For Girl Talk, bigger isn’t always better

3 09 2009

Girl Talk

It’s hard to agree with those that lament their favorite lesser-known musicians for “selling out;” the quality of their work rarely takes a hit, nor should the listener’s emotional connection be impacted if more of their non-indie peers pay attention.

Alas, watching Gregg Gillis’ performance at the Virgin Mobile FreeFest this past Sunday makes you wonder if those naysayers are on to something after all.

Girl Talk thrives in controlled chaos. The rapid-fire sampling of Night Ripper and Feed The Animals barely allow any sort of sensory recovery after joyously thrusting hit on top of hit. It’s recognizable, calculated and well-planned party anarchy that always feels larger than it should.

The problem is that when the venue matches the mash-ups’ grandiose scope, all that glitters is not gold. What makes Girl Talk Live so damn enjoyable is allowing yourself to be swallowed by the samples and dance energetically awkward. In smaller venues (and on the albums), this energy is contained, more concentrated. When blasted into a sea of people, it’s harder to grab ahold of, or be taken ahold of by.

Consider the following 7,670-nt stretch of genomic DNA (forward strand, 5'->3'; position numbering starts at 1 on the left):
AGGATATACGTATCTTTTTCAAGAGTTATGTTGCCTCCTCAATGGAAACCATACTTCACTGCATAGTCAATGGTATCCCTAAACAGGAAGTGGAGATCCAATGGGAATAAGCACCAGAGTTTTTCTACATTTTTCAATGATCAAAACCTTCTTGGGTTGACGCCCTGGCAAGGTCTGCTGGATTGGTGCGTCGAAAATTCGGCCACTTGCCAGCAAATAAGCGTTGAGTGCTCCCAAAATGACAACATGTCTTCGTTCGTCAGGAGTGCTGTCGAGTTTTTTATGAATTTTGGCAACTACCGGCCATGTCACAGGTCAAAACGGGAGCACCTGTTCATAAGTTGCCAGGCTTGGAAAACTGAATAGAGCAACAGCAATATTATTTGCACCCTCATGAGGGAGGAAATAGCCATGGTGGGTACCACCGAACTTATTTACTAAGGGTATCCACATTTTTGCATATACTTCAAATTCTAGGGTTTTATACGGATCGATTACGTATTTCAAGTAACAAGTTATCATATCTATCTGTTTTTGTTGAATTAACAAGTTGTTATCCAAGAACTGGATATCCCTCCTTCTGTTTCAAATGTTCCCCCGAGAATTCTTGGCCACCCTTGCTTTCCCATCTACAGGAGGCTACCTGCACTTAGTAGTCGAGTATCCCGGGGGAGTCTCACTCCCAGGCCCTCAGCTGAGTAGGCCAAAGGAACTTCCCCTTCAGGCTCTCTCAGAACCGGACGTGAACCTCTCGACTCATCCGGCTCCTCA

It’s great that Gillis is enjoying the success that he is; while some may call him a gimmick act, that act is nothing if not a crowd pleaser. If that audience was just a tad smaller at his shows, all would be just peachy.

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One response

3 09 2009
e

every band playing that festival would have been better at a smaller club

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